Black Spending Power: Figures Revealed at Rainbow PUSH Coalition Conference 2013

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Black spending power 2013Few people fully realize the power of Black spending. But all one has to do is look at some dollar figures to see just how important it is. Currently, Black spending is at $967 billion per year. According to data collected from Nielsen, a leader in the field of market research, that number is expected to reach $1.1 trillion by the year 2015.

There are some areas where Black Americans simply spend more than Whites. For example, the number of cellphone minutes. Blacks use an average of 1,300, compared to 600 for Whites. Blacks also watch 40 percent more television than other racial groups in the country, according to Cheryl Pearson-McNeil, Nielsen’s Senior Vice President. These figures were revealed earlier this month during the last day of the Rainbow PUSH Coalition and Citizenship Education Fund conference, which was held in Chicago.

Even though Black Americans are responsible for a significant amount of spending in the United States, Pearson-McNeil said that many corporations simply don’t do enough to recognize this and don’t show respect for the large amount of buying power Black people have.

The conference was attended by more than 600 participants from various groups, such as politicians, business and industry leaders, as well as civic and thought leaders. Numerous issues that affect the Black community were discussed, such as issues surrounding employment and labor, foreclosures of African-American churches, hip-hop music, voting rights as well as the access to capital that Black entrepreneurs have. The Rainbow PUSH Coalition is a multi-racial, multi-issue and progressive organization that fights for social change in the United States and elsewhere in the world. It was founded in 1996 by the Reverend Jesse Jackson, Sr. and has offices in numerous American cities like Washington, D.C., Atlanta, Detroit and Los Angeles. The organization’s mission is to defend, protect and acquire civil rights by fighting for fairness in the educational and economic areas, as well as promoting peace and justice around the world. Over the last few years, the organization has been active in fighting for equality among all people regardless of their racial background. Rev. Jackson has taken a lot of action to eradicate poverty and hunger all over the world by addressing government, education, religious and business leaders worldwide.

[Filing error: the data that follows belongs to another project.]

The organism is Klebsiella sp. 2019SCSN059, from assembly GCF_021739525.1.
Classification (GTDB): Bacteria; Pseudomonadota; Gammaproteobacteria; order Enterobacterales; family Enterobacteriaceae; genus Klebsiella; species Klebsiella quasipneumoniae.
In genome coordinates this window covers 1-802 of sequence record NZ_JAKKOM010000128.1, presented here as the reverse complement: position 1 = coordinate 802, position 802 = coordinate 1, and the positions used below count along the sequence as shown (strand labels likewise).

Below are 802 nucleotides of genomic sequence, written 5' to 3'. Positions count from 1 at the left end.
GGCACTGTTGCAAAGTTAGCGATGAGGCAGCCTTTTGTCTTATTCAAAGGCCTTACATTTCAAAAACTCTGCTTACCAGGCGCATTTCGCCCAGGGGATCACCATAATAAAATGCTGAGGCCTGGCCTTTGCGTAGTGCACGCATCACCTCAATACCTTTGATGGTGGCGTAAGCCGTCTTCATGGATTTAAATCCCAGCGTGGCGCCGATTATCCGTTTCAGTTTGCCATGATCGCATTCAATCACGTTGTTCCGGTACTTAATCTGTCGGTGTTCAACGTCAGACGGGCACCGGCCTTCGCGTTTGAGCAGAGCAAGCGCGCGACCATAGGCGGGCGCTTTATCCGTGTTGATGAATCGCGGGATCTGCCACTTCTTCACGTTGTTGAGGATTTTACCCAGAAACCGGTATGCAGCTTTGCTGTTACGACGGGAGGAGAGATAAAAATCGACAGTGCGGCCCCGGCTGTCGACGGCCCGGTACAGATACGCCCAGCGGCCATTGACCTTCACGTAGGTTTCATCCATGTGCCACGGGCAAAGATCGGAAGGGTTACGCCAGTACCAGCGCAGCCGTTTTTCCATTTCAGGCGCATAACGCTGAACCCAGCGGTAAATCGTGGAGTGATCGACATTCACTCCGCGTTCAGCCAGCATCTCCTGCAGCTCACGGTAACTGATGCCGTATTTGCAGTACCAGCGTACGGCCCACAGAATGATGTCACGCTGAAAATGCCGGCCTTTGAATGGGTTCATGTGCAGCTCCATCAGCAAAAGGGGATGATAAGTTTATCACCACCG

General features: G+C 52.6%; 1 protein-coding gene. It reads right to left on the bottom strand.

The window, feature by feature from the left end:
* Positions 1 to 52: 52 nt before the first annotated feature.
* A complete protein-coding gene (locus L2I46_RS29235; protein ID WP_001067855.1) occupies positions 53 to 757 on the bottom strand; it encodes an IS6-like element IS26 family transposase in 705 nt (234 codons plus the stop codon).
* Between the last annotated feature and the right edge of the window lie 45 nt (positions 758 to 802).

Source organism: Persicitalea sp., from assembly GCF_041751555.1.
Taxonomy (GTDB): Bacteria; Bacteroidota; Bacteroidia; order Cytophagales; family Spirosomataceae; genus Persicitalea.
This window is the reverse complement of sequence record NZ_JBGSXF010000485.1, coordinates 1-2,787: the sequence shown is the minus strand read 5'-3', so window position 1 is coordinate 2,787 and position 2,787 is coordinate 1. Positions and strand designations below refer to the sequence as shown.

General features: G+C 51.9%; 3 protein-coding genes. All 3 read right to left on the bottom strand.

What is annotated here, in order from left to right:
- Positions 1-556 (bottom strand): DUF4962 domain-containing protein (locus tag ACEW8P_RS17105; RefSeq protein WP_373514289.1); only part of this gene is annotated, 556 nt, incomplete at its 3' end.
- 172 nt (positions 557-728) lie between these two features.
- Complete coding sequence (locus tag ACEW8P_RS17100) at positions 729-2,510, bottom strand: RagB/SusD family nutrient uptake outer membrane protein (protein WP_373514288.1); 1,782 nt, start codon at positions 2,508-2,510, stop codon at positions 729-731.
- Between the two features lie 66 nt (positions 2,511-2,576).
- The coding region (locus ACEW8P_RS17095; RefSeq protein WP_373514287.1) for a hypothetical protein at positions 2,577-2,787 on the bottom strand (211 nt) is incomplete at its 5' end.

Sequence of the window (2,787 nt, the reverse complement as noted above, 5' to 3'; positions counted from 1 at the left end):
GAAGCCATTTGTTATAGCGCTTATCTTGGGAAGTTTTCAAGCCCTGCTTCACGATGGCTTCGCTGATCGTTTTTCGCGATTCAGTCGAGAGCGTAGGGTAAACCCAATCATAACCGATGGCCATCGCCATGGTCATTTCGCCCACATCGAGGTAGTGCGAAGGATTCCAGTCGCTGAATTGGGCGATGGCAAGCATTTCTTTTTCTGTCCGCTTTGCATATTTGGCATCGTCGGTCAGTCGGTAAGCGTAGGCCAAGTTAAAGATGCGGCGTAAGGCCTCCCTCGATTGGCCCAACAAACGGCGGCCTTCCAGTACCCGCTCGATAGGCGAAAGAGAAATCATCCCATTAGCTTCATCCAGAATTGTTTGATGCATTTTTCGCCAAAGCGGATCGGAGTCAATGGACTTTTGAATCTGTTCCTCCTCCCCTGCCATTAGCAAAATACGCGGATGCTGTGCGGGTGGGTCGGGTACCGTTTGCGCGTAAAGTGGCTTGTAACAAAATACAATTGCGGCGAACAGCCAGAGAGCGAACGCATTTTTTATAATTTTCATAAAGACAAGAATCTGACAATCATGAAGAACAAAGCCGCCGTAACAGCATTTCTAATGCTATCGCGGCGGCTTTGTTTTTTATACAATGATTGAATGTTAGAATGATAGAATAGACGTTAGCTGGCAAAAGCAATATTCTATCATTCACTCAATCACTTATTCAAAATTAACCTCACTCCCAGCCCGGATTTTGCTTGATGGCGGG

At the conference, Pearson-McNeil went on to add that African Americans should pay more attention to how they spend their money, specifically the companies that they give their support to. She stated that as consumers, it was time for African Americans to finally “wake up” and stop complaining about things that cannot be changed, and focus efforts and energy on things that Black consumers in the United States could have a definite impact on. She added that African Americans should spend more time researching which companies are supportive of their community and do everything possible to spend more money with them.

She said that consumers need to recognize that they have a lot of power by simply voting with their dollar. No matter what type of consumer product they purchase, their decisions can have a direct impact on a company’s bottom line. Whether it is something very inexpensive and simple, like toothpaste, lipstick, ringtones, restaurant meals or games for your mobile phone, or items that are considered major purchases such as cars, every consumer needs to recognize the fact that they have some power in their wallets. No matter what choices are made by the consumer, there is always a company that profits from the transaction. And there is no denying that there is a direct correlation between choices that consumers make and a company’s bottom line.